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Whither the euro?

German Chancellor Angela Merkel has finally secured a new rescue package for the Eurozone’s struggling economies, propping up her own domestic position in the process. In the event, the Bundestag vote was more convincing than expected, with 523 votes in favour of increased German support for the European Financial Stability Facility (EFSF), with only 85 against. The ruling Christian Democratic Union and is partners did not even need the support of opposition parties, so the message was clear: Germany still fully supports the European project and will not allow the euro to fail.

Yet increasing the size of the EFSF from €440 billion to €780 billion appears to be too little too late. Greece’s economic woes show no sign of fading, while Italy moves ever closer to the precipice of economic disaster. Perhaps most importantly, the markets took little heart from Merkel’s victory and it is worth noting that stock markets within the Eurozone, including Germany’s Dax and France’s Cac 40 suffered greater losses following the German vote, than those, such as London, on the outside.

The euro was always an ambitious venture. Bundling a wide range of different economies within a single currency, without the benefit of the economic and fiscal levers of a nation state, looked difficult in the extreme. Yet subsequently allowing some member states to run up huge debt to GDP ratios – above 100% in Greece as early as 2000 – has almost turned it into mission impossible.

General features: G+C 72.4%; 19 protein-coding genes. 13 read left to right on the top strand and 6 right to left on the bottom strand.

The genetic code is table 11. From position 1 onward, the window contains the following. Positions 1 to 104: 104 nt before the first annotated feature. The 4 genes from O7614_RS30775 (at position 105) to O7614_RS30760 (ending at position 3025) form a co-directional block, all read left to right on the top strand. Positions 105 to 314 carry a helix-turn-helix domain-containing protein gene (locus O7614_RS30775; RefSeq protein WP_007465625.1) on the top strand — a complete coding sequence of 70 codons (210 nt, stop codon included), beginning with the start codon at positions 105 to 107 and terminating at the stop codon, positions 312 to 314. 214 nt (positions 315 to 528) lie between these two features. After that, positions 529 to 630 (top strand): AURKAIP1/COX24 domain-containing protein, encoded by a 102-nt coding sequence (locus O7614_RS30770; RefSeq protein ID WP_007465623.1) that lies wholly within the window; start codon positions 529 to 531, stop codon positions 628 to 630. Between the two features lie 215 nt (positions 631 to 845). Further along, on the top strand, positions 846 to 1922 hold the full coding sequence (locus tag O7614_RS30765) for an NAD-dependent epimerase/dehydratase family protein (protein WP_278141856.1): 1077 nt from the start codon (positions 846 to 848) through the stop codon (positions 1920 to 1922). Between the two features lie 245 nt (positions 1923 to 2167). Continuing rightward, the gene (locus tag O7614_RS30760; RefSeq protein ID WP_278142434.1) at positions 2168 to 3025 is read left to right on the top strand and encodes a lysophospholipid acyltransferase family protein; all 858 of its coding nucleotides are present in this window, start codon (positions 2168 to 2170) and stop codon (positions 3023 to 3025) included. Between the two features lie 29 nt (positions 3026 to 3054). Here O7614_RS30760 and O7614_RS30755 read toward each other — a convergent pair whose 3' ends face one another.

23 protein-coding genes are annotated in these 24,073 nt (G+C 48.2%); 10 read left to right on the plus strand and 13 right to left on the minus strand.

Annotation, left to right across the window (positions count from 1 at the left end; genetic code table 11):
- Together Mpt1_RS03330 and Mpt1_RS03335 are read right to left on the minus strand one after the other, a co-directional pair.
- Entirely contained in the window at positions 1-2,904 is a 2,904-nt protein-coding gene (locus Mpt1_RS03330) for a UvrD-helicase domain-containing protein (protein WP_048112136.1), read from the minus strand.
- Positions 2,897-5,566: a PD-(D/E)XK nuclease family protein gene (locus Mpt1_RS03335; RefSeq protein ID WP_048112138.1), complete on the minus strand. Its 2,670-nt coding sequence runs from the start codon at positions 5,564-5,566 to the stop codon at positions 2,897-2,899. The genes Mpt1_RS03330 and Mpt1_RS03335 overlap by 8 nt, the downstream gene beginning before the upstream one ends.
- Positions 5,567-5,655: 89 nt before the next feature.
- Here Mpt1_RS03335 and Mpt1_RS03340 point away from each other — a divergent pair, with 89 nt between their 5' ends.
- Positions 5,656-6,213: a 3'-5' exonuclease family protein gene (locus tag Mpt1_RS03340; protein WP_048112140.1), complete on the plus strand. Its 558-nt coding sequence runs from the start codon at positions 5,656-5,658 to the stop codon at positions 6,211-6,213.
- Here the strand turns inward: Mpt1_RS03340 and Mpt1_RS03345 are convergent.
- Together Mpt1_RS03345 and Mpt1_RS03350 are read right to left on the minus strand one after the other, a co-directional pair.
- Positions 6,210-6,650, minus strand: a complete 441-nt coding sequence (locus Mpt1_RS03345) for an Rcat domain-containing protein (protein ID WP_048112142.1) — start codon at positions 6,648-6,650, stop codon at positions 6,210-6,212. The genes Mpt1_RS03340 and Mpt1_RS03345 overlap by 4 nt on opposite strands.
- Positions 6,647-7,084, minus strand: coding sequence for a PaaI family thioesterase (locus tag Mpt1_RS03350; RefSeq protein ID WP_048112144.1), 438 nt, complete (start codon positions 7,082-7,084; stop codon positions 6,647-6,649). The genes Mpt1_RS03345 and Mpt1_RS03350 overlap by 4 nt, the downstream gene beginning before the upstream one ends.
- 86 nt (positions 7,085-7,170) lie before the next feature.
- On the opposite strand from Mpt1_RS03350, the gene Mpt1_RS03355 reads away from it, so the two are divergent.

We must say “almost” because for political leaders in several key European states, the euro and ever closer European integration is the only game in town. For the vast majority of French and German politicians since the 1950s, there has been no option other than ever closer regional economic integration, coupled with a slower pace of political integration. Eurosceptics in the UK and Denmark may have railed against the loss of national sovereignty but Franco-German co-operation was underpinned by the active support of the Benelux nations and the more passive acquiescence of Italy.

There are no other realistic options on the table if the European Union were to collapse, and so this will not be allowed to happen. Similarly, political parties across the continent have so much political capital invested in monetary union that the euro will not be permitted to fail, even at the stake of prolonged economic weakness over several years. Yet the behaviour of the markets suggests that they believe that the weaker members of the Eurozone could be picked off. The names and numbers remain to be decided but Berlin, Paris and possibly even Brussels may conclude that enough is enough and that it is time to sort the wheat from the chaff. Some depict the EU’s current currency and economic woes as signs of a battle for the survival of the euro. The currency looks fairly certain to survive but perhaps not in every member state.